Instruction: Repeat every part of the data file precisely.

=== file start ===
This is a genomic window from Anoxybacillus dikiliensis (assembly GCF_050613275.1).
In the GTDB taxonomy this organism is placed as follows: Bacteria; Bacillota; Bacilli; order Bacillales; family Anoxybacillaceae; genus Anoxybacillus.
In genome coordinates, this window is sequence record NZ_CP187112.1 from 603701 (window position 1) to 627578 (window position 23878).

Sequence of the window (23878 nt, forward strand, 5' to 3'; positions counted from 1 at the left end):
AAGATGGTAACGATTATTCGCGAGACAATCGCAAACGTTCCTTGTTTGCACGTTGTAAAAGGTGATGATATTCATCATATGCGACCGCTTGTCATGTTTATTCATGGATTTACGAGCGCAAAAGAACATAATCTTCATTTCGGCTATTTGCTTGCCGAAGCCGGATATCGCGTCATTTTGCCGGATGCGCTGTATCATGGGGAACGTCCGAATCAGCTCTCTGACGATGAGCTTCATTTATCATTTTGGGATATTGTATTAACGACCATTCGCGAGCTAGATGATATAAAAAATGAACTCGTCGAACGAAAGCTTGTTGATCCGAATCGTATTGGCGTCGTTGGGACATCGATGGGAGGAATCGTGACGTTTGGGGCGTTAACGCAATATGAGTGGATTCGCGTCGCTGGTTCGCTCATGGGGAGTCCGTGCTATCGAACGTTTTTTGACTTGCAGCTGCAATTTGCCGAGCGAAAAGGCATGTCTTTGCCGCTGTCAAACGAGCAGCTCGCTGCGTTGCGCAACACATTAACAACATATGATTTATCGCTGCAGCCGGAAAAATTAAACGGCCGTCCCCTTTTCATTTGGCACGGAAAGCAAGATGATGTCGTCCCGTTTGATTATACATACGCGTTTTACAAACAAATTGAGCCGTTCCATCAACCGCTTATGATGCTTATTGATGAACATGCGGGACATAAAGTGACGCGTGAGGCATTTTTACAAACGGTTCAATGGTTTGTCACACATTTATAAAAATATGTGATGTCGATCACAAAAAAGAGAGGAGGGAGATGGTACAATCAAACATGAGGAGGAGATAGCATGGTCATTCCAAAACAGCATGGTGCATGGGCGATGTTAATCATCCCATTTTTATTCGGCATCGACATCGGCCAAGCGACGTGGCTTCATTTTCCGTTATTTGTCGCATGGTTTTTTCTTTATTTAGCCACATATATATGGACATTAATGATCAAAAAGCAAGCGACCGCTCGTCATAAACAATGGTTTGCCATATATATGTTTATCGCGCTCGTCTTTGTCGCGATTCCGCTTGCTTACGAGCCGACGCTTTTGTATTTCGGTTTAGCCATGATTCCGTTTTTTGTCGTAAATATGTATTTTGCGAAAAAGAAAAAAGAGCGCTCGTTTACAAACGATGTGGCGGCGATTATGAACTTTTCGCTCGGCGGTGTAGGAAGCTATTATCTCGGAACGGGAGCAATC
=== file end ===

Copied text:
This is a genomic window from Anoxybacillus dikiliensis (assembly GCF_050613275.1).
In the GTDB taxonomy this organism is placed as follows: Bacteria; Bacillota; Bacilli; order Bacillales; family Anoxybacillaceae; genus Anoxybacillus.
In genome coordinates, this window is sequence record NZ_CP187112.1 from 603701 (window position 1) to 627578 (window position 23878).

Sequence of the window (23878 nt, forward strand, 5' to 3'; positions counted from 1 at the left end):
AAGATGGTAACGATTATTCGCGAGACAATCGCAAACGTTCCTTGTTTGCACGTTGTAAAAGGTGATGATATTCATCATATGCGACCGCTTGTCATGTTTATTCATGGATTTACGAGCGCAAAAGAACATAATCTTCATTTCGGCTATTTGCTTGCCGAAGCCGGATATCGCGTCATTTTGCCGGATGCGCTGTATCATGGGGAACGTCCGAATCAGCTCTCTGACGATGAGCTTCATTTATCATTTTGGGATATTGTATTAACGACCATTCGCGAGCTAGATGATATAAAAAATGAACTCGTCGAACGAAAGCTTGTTGATCCGAATCGTATTGGCGTCGTTGGGACATCGATGGGAGGAATCGTGACGTTTGGGGCGTTAACGCAATATGAGTGGATTCGCGTCGCTGGTTCGCTCATGGGGAGTCCGTGCTATCGAACGTTTTTTGACTTGCAGCTGCAATTTGCCGAGCGAAAAGGCATGTCTTTGCCGCTGTCAAACGAGCAGCTCGCTGCGTTGCGCAACACATTAACAACATATGATTTATCGCTGCAGCCGGAAAAATTAAACGGCCGTCCCCTTTTCATTTGGCACGGAAAGCAAGATGATGTCGTCCCGTTTGATTATACATACGCGTTTTACAAACAAATTGAGCCGTTCCATCAACCGCTTATGATGCTTATTGATGAACATGCGGGACATAAAGTGACGCGTGAGGCATTTTTACAAACGGTTCAATGGTTTGTCACACATTTATAAAAATATGTGATGTCGATCACAAAAAAGAGAGGAGGGAGATGGTACAATCAAACATGAGGAGGAGATAGCATGGTCATTCCAAAACAGCATGGTGCATGGGCGATGTTAATCATCCCATTTTTATTCGGCATCGACATCGGCCAAGCGACGTGGCTTCATTTTCCGTTATTTGTCGCATGGTTTTTTCTTTATTTAGCCACATATATATGGACATTAATGATCAAAAAGCAAGCGACCGCTCGTCATAAACAATGGTTTGCCATATATATGTTTATCGCGCTCGTCTTTGTCGCGATTCCGCTTGCTTACGAGCCGACGCTTTTGTATTTCGGTTTAGCCATGATTCCGTTTTTTGTCGTAAATATGTATTTTGCGAAAAAGAAAAAAGAGCGCTCGTTTACAAACGATGTGGCGGCGATTATGAACTTTTCGCTCGGCGGTGTAGGAAGCTATTATCTCGGAACGGGAGCAATC